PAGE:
- Princeton University Press
Pirates and Publishers: A Social History of Copyright in Modern China
- Fei-Hsien Wang
- Princeton University Press
- 9.4 X 6.4 X 1.3 inches
- 1.7 pounds
- History > Asia - China
A detailed historical look at how copyright was negotiated and protected by authors, publishers, and the state in late imperial and modern China
In Pirates and Publishers, Fei-Hsien Wang reveals the unknown social and cultural history of copyright in China from the 1890s through the 1950s, a time of profound sociopolitical changes. Wang draws on a vast range of previously underutilized archival sources to show how copyright was received, appropriated, and practiced in China, within and beyond the legal institutions of the state. Contrary to common belief, copyright was not a problematic doctrine simply imposed on China by foreign powers with little regard for Chinese cultural and social traditions. Shifting the focus from the state legislation of copyright to the daily, on-the-ground negotiations among Chinese authors, publishers, and state agents, Wang presents a more dynamic, nuanced picture of the encounter between Chinese and foreign ideas and customs.
Developing multiple ways for articulating their understanding of copyright, Chinese authors, booksellers, and publishers played a crucial role in its growth and eventual institutionalization in China. These individuals enforced what they viewed as copyright to justify their profit, protect their books, and crack down on piracy in a changing knowledge economy. As China transitioned from a late imperial system to a modern state, booksellers and publishers created and maintained their own economic rules and regulations when faced with the absence of an effective legal framework.
Exploring how copyright was transplanted, adopted, and practiced, Pirates and Publishers demonstrates the pivotal roles of those who produce and circulate knowledge.
I am a historian of modern China, with a particular interest in how information, ideas, and practices were produced, transmitted, and consumed across different societies in East Asia. My research has revolved around the relations between knowledge, commerce, and political authority after 1800.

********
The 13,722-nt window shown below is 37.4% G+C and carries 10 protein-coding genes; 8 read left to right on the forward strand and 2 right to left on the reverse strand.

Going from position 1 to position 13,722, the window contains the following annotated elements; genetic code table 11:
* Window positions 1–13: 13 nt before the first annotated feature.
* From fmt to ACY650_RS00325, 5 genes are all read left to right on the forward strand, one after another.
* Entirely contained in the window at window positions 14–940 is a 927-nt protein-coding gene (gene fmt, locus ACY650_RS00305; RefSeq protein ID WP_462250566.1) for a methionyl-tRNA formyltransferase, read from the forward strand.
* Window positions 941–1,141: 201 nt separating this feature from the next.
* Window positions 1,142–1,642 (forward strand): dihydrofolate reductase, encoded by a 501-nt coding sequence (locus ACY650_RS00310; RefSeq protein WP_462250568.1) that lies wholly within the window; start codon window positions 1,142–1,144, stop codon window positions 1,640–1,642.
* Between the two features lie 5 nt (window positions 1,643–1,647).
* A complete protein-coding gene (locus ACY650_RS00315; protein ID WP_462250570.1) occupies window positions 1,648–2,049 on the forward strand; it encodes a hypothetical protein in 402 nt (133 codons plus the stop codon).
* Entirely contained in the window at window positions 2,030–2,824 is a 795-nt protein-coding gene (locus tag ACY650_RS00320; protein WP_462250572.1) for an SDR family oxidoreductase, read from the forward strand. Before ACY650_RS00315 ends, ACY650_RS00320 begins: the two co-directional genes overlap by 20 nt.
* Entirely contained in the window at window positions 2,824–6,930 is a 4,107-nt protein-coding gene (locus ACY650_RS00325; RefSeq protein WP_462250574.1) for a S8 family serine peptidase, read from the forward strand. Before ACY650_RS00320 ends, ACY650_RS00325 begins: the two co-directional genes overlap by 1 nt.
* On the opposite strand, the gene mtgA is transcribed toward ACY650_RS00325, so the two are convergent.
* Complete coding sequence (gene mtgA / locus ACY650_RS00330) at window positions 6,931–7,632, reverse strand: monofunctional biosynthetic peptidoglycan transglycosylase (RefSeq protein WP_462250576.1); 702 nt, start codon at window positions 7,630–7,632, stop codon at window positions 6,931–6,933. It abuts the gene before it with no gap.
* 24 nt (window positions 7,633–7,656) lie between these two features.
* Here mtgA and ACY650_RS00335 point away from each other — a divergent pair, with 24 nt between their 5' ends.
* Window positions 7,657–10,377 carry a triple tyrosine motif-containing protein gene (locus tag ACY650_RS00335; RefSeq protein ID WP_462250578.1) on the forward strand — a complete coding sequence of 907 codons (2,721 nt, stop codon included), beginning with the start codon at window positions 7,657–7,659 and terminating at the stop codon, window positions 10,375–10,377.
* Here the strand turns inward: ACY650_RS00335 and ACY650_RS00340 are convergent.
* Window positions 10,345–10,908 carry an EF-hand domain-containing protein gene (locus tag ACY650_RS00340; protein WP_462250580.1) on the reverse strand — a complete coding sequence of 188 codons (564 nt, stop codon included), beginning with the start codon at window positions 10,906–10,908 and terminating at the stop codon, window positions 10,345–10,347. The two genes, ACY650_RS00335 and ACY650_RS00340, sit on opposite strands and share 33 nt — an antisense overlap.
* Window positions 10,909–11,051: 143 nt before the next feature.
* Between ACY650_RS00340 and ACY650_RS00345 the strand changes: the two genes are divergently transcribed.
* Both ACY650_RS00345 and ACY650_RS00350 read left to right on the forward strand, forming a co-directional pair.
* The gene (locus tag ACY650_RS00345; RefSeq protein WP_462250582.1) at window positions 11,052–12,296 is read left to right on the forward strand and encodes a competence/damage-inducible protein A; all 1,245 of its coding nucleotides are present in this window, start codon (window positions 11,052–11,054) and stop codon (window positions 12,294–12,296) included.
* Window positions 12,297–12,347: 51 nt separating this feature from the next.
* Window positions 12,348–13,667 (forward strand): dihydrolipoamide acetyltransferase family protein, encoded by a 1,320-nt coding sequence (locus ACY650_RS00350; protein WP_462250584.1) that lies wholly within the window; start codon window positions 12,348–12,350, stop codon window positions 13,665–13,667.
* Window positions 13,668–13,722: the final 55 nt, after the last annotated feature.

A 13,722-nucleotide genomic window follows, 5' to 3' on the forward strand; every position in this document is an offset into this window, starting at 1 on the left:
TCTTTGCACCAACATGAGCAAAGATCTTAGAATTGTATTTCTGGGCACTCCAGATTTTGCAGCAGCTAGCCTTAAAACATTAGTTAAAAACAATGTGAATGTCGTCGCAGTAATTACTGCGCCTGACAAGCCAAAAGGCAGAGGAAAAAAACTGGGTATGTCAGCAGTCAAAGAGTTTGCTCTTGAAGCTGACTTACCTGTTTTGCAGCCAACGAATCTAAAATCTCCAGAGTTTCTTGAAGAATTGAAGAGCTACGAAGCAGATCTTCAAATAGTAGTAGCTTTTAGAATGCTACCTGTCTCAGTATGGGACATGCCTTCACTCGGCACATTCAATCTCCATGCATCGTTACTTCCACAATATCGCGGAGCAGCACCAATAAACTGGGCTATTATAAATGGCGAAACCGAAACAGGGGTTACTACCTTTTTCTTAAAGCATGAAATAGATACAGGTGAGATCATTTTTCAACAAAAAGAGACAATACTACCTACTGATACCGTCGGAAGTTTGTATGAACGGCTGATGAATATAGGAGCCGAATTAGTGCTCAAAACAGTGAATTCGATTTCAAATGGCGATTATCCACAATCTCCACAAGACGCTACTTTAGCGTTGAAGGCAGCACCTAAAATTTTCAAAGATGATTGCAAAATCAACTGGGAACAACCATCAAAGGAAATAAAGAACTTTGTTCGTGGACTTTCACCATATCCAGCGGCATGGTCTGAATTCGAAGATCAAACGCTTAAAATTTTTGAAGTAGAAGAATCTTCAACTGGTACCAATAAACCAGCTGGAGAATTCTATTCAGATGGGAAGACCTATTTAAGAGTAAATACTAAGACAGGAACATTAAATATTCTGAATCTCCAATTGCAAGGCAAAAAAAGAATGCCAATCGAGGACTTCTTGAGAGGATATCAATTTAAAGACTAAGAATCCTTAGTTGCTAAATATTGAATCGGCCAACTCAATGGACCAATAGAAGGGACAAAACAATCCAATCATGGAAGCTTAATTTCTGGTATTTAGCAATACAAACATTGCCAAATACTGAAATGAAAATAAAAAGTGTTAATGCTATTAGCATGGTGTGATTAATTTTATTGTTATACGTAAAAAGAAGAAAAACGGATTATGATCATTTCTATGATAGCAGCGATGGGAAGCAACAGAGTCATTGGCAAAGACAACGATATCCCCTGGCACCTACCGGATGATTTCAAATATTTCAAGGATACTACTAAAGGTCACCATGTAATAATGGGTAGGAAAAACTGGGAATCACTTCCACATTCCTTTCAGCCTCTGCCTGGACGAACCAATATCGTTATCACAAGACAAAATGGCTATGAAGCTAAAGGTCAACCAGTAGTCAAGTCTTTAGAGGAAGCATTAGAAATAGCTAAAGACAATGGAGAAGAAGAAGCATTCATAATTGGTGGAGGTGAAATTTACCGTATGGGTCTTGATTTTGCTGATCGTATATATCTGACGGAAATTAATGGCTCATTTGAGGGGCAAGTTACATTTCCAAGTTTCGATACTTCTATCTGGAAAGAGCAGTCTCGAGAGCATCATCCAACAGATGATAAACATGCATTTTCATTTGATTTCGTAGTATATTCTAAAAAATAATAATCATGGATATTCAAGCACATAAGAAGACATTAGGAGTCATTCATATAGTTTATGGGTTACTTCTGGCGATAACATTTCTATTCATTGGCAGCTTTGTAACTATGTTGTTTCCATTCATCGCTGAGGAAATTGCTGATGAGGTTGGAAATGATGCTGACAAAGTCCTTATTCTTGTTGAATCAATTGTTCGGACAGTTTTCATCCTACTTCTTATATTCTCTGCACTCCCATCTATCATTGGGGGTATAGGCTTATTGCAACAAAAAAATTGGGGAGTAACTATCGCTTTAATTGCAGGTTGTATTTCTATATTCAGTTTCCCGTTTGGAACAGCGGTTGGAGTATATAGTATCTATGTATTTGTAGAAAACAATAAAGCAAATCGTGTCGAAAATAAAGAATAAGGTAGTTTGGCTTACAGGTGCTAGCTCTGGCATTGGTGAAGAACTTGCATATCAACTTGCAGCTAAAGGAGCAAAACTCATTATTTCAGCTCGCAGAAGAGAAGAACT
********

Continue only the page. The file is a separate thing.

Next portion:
My book Pirates and Publishers: A Social History of Copyright in Modern China (Princeton University Press, 2019) explores how copyright was understood, appropriated, codified and, most importantly, practiced by the Chinese as a new legal doctrine from the 1890s through the 1950s, a time of profound sociopolitical changes. Drawing on a vast range of previously underutilized archival sources, I challenge the conventional wisdom about the incompatibility of copyright with Chinese culture and show instead how authors and publishers fought to establish their claims and protect their livelihoods. The book also brings an economic (and business) perspective on modern Chinese cultural and intellectual history.
My next book project continues with the questions of cultural production, consumerism, and information regulation in the broader context of revolution and nation building. Tentatively entitled Phantoms of Empire: China’s Post-Imperial Fantasies, it examines the commonly-seen but rarely-discussed motif of “empire,” or diguo in Chinese, in Chinese popular culture from the late Qing empire to the present.
My broader research interests also include history of economic life, micro legal history, censorship, and domesticity. Combining my passion in history and in cooking, I also have been working on a history of MSG (monosodium glutamate) and the politics of home cooking in East Asia.
Honors and Awards
Mellon Postdoctoral Research Fellowship, Centre for History and Economics and Magdalene College, University of Cambridge
Michael and Ling Markovitz Dissertation Fellowship, the University of Chicago
Von Holst Prize Lectureship in History, the University of Chicago
Bibliographical Society of America Fellowship
Source: Indiana University Bloomington Department of History
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